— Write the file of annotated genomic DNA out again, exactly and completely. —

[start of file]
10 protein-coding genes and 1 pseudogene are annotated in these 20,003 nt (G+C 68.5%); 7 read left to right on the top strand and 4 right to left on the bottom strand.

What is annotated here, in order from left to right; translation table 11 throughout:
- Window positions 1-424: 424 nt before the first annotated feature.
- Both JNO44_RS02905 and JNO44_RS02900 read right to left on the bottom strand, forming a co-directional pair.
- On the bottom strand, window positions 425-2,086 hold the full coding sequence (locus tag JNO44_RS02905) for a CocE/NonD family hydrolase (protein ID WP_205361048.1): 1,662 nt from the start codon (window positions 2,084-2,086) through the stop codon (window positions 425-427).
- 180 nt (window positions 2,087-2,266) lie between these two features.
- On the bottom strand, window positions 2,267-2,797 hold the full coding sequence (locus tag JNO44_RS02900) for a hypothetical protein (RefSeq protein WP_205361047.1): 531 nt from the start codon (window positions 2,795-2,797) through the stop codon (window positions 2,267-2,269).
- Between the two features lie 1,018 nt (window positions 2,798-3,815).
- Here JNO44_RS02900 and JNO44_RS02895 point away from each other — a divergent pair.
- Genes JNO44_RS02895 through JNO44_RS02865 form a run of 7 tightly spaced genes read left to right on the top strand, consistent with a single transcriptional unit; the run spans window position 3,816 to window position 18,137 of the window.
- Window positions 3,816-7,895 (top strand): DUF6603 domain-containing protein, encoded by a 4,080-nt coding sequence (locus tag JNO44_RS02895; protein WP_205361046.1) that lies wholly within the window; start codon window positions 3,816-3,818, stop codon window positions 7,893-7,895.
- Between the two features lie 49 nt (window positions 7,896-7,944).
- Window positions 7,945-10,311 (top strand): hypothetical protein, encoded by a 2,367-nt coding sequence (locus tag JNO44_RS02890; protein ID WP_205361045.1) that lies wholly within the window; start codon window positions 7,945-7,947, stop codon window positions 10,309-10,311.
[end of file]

10 protein-coding genes and 1 pseudogene are annotated in these 20,003 nt (G+C 68.5%); 7 read left to right on the top strand and 4 right to left on the bottom strand.

What is annotated here, in order from left to right; translation table 11 throughout:
- Window positions 1-424: 424 nt before the first annotated feature.
- Both JNO44_RS02905 and JNO44_RS02900 read right to left on the bottom strand, forming a co-directional pair.
- On the bottom strand, window positions 425-2,086 hold the full coding sequence (locus tag JNO44_RS02905) for a CocE/NonD family hydrolase (protein ID WP_205361048.1): 1,662 nt from the start codon (window positions 2,084-2,086) through the stop codon (window positions 425-427).
- 180 nt (window positions 2,087-2,266) lie between these two features.
- On the bottom strand, window positions 2,267-2,797 hold the full coding sequence (locus tag JNO44_RS02900) for a hypothetical protein (RefSeq protein WP_205361047.1): 531 nt from the start codon (window positions 2,795-2,797) through the stop codon (window positions 2,267-2,269).
- Between the two features lie 1,018 nt (window positions 2,798-3,815).
- Here JNO44_RS02900 and JNO44_RS02895 point away from each other — a divergent pair.
- Genes JNO44_RS02895 through JNO44_RS02865 form a run of 7 tightly spaced genes read left to right on the top strand, consistent with a single transcriptional unit; the run spans window position 3,816 to window position 18,137 of the window.
- Window positions 3,816-7,895 (top strand): DUF6603 domain-containing protein, encoded by a 4,080-nt coding sequence (locus tag JNO44_RS02895; protein WP_205361046.1) that lies wholly within the window; start codon window positions 3,816-3,818, stop codon window positions 7,893-7,895.
- Between the two features lie 49 nt (window positions 7,896-7,944).
- Window positions 7,945-10,311 (top strand): hypothetical protein, encoded by a 2,367-nt coding sequence (locus tag JNO44_RS02890; protein ID WP_205361045.1) that lies wholly within the window; start codon window positions 7,945-7,947, stop codon window positions 10,309-10,311.